Statement on Anti-racism, July 2, 2020
The NSF-funded COMMIT Project (formerly known as the IBL Communities project) recognizes the deeply embedded nature of systemic anti-black racism in the United States. The most shocking manifestation of this, witnessed over and over, are the horrific police killings that have again recently caught the attention of our entire nation. Because the authors of this document are white, it is impossible for us to fully understand the pain experienced by the Black community. To the Black community: we mourn with you and support you in the wake of the killings of Breonna Taylor, George Floyd, Tony McDade, Rayshard Brooks, and, looking back, too many other valued human beings whose names may or may not be widely known.
We recognize that this anti-black racism runs so much broader and deeper than police killings, and permeates every aspect of our society, including our mathematics departments and classrooms, where we have personally witnessed institutional racism. The solution to this problem is much more than changing individuals, it is changing systems, policies, and institutions, including our systems of higher education. Our acknowledgement of these problems is nothing without action. We stand with the Black community to engage with and find ways to positively influence, in particular, these spheres in which we work -- mathematics, teaching, and professional development.
One “pillar” of IBME instruction is to promote equity in the classroom. We are committed to taking that pillar outside of the classroom and working with the regional communities that are part of this project to help promote equity more generally in the mathematical community. One of the project’s goals is to support, collaborate with, and learn from instructors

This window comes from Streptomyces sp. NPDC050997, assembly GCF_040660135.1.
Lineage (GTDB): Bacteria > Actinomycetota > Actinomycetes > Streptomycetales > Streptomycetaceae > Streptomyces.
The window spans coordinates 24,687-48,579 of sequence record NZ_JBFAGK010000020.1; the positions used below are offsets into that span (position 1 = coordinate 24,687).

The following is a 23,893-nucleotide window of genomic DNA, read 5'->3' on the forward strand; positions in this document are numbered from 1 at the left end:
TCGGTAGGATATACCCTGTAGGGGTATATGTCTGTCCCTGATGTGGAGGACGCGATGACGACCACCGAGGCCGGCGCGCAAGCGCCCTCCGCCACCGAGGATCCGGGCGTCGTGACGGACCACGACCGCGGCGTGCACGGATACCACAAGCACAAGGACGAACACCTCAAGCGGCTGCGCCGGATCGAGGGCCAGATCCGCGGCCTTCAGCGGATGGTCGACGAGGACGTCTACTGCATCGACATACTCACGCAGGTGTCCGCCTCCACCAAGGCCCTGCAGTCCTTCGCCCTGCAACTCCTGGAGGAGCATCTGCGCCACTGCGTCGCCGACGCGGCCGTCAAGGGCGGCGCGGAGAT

(1) who hold identities underrepresented in the mathematical community,
(2) who teach at minority-serving institutions (MSIs), or
(3) who teach at two year colleges (TYCs), which as a group, disproportionately educate black and brown students in this country.
To meet this overarching project goal we are:
Intentionally learning more about diverse institutional contexts (e.g, TYCs, MSIs) to understand how IBL regional communities can help support their pedagogical goals;
Doing outreach to involve educators who are in the above categories;
Promoting equitable facilitation at all communities’ regional workshops (as well as establishing a focus on equitable teaching among the workshops’ goals);
Asking regional communities to prioritize diversity in their leadership team, their workshop facilitators, and the institutions where events are held;
Receiving guidance from our advisory board, which consists of Ami Radunskaya (past president of the Association for Women in Mathematics; Pomona College), Ryan Gantner (past director of the Upstate New York IBL Consortium; St. John Fisher College), and Annie Yi Han (past chair; Borough of Manhattan Community College).
The Network of IBL Communities has become an institutional member of the National Association of Mathematicians (NAM), one of whose primary goals is to promote “the mathematical development of all underrepresented minorities.”
We are requiring existing and future regional communities associated with this project to publish visible, public statements of inclusion on their websites.
We are assembling a toolkit on equitable teaching in college math classrooms that we will distribute to all of the communities associated with this project.
We are designating mini-grants for running reading groups based on toolkit materials or other materials of their choosing related to anti-racism, both in the classroom and in general.
Our leadership team will hold targeted discussions on antiracist literature at least twice per year. Our first such meeting was June 10, 2020.
Finally, this list is not yet complete. As a starting point, its scope is necessarily narrow. We will continue to reflect on further actions we can take, as a project, to work within our spheres of influence to help dismantle anti-black racism more broadly. We will add to this list as we go.